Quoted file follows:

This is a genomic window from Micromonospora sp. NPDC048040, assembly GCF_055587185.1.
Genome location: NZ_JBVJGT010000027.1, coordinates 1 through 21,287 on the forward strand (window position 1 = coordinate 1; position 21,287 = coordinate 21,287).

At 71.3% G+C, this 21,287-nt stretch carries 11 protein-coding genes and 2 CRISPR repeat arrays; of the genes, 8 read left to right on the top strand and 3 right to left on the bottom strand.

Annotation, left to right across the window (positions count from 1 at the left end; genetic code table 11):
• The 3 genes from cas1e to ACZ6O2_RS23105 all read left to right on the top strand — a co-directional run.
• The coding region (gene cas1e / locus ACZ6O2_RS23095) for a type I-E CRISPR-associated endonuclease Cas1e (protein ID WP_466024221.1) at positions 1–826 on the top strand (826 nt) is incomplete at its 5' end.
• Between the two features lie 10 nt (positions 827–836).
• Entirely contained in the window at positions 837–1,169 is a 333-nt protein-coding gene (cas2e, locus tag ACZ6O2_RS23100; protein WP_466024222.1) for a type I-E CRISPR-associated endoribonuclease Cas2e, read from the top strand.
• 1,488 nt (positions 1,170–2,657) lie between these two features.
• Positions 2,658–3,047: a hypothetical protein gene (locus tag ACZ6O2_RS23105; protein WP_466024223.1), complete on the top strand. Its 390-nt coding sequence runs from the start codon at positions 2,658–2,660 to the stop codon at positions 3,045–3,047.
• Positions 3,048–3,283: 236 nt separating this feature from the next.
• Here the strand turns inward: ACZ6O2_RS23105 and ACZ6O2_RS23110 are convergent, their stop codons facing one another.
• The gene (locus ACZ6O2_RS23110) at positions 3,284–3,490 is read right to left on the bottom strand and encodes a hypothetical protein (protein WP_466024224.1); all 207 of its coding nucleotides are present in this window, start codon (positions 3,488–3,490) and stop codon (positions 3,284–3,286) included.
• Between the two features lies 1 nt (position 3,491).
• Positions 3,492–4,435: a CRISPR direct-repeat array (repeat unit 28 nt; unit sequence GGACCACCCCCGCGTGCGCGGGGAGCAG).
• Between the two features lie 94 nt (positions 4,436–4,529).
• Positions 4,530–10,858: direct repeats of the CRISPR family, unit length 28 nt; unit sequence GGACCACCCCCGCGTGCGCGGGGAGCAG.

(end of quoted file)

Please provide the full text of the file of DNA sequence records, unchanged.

This is a genomic window from Micromonospora sp. NPDC048040, assembly GCF_055587185.1.
Genome location: NZ_JBVJGT010000027.1, coordinates 1 through 21,287 on the forward strand (window position 1 = coordinate 1; position 21,287 = coordinate 21,287).

At 71.3% G+C, this 21,287-nt stretch carries 11 protein-coding genes and 2 CRISPR repeat arrays; of the genes, 8 read left to right on the top strand and 3 right to left on the bottom strand.

Annotation, left to right across the window (positions count from 1 at the left end; genetic code table 11):
• The 3 genes from cas1e to ACZ6O2_RS23105 all read left to right on the top strand — a co-directional run.
• The coding region (gene cas1e / locus ACZ6O2_RS23095) for a type I-E CRISPR-associated endonuclease Cas1e (protein ID WP_466024221.1) at positions 1–826 on the top strand (826 nt) is incomplete at its 5' end.
• Between the two features lie 10 nt (positions 827–836).
• Entirely contained in the window at positions 837–1,169 is a 333-nt protein-coding gene (cas2e, locus tag ACZ6O2_RS23100; protein WP_466024222.1) for a type I-E CRISPR-associated endoribonuclease Cas2e, read from the top strand.
• 1,488 nt (positions 1,170–2,657) lie between these two features.
• Positions 2,658–3,047: a hypothetical protein gene (locus tag ACZ6O2_RS23105; protein WP_466024223.1), complete on the top strand. Its 390-nt coding sequence runs from the start codon at positions 2,658–2,660 to the stop codon at positions 3,045–3,047.
• Positions 3,048–3,283: 236 nt separating this feature from the next.
• Here the strand turns inward: ACZ6O2_RS23105 and ACZ6O2_RS23110 are convergent, their stop codons facing one another.
• The gene (locus ACZ6O2_RS23110) at positions 3,284–3,490 is read right to left on the bottom strand and encodes a hypothetical protein (protein WP_466024224.1); all 207 of its coding nucleotides are present in this window, start codon (positions 3,488–3,490) and stop codon (positions 3,284–3,286) included.
• Between the two features lies 1 nt (position 3,491).
• Positions 3,492–4,435: a CRISPR direct-repeat array (repeat unit 28 nt; unit sequence GGACCACCCCCGCGTGCGCGGGGAGCAG).
• Between the two features lie 94 nt (positions 4,436–4,529).
• Positions 4,530–10,858: direct repeats of the CRISPR family, unit length 28 nt; unit sequence GGACCACCCCCGCGTGCGCGGGGAGCAG.